Be careful when buying stocks that are trading near 52-week lows.
There is often a good reason behind a stock's decline, such as disruptions in its industry or decreasing market share. But sometimes the culprit is shortsighted fear from an earnings miss that causes a stock to become oversold.
Cray Research has been making supercomputers since the 1970s, and founder Seymour Cray was a tech star when Steve Jobs was still tinkering in his garage.
With the mountains of unstructured data that aren't easily organized, supercomputers are still a big deal, and Cray Research is having a resurgence. That is because despite improvements in computing and giant leaps in data storage, standard computers can't process the volume of data generated for academic, commercial and government purposes fast enough.
Shares of Cray Research fell 30% in the first week of August, dropping to $21.80 from $31.
On Aug. 2, the company reported a wider-than-expected second-quarter loss of 29 cents a share, compared with analyst expectations of 26 cents a share. Revenue of $100 million for the quarter also missed analyst expectations of $101 million.
Chief Executive Peter Ungaro said that Cray Research's management was forced to lower its outlook due to delays from its suppliers and a fire at a production facility.
Delays integrating new chips from Intel and Nvidia have hurt the company's ability to take new orders. Also, the fire at one of Cray Research's facilities is expected to lower full-year 2016 revenue estimates by more than $100 million.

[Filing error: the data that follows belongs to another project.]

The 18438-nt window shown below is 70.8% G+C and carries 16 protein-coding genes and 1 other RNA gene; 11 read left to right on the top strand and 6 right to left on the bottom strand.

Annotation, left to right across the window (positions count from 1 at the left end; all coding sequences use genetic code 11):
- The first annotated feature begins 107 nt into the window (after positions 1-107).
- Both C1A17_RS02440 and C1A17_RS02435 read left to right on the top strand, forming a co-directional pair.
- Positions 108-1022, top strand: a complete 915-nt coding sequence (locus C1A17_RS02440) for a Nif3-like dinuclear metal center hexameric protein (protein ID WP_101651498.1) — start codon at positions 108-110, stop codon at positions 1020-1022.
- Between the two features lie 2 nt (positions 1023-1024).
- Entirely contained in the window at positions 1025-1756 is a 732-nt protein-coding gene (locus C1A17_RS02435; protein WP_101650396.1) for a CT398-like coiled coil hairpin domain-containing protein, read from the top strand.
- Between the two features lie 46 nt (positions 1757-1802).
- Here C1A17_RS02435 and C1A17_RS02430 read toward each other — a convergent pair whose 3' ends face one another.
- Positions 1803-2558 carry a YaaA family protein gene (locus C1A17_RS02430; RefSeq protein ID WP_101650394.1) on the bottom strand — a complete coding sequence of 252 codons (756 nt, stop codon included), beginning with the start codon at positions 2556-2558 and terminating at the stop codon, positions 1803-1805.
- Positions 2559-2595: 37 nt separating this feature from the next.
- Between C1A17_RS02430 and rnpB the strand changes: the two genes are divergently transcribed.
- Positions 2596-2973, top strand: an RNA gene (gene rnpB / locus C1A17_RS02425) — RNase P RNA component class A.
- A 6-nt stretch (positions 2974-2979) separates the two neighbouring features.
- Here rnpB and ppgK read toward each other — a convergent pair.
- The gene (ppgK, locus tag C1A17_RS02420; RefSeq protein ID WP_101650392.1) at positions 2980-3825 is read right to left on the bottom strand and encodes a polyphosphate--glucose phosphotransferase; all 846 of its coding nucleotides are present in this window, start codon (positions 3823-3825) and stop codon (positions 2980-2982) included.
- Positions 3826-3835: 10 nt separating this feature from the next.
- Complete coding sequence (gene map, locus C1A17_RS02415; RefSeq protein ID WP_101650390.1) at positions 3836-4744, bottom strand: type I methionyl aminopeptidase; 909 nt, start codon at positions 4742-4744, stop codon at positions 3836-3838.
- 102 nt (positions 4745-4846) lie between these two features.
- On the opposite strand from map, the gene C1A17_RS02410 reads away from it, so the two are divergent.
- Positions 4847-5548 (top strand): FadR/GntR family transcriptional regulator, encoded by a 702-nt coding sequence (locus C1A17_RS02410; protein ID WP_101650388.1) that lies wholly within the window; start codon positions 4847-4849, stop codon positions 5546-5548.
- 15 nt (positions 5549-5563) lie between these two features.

The fire was an isolated event, and once Cray Research integrates the new chips, its stock should appreciate.
Meanwhile, Inteliquent delivered solid profits over the past couple years, but the company's share price tumbled when it reported second-quarter earnings results that fell short of analysts' expectations.
Analysts expected earnings to come in at 27 cents a share, but they missed by a penny. Shares were down nearly 26% over the summer to $16 from $21.
The company operates in the complicated web of telecommunication services. Although something as ubiquitous as a voice call that is placed and received may seem simple, the route that call takes is anything but.
Inteliquent's clean balance sheet lets it weather the storm of irrational pricing that swept through the wholesale telecom market this decade. Pricing has since settled down after several aggressive players exited the market in 2011.
Although the overall market for voice traffic is flat to slightly declining, Inteliquent managed to gain share as one of the last players standing.
Inteliquent delivered steadily increasing revenue for each of the past five quarters. Although the company has been diligent about returning excess cash flow to shareholders via dividends and share buybacks, growth has been dull.
All that changed with the August 2015 announcement of the T-Mobile contract.
At that time, the company said that the deal would add $20 million in revenue to its original $225 million projection for last year. Actual revenue turned out to be $248.6 million.
Analysts expect full-year 2016 revenue to be $362.75 million. This would represent 46% revenue growth, a game changer for the company and its stock.
Inteliquent is still under-priced, trading at 14.5 times 2017 estimates of $1.38 a share, which assumes just 8% earnings growth. Assuming that earnings grow 20% next year, the stock could move to the low $30s.
Jump on board as this steady performer launches into a growth trajectory.
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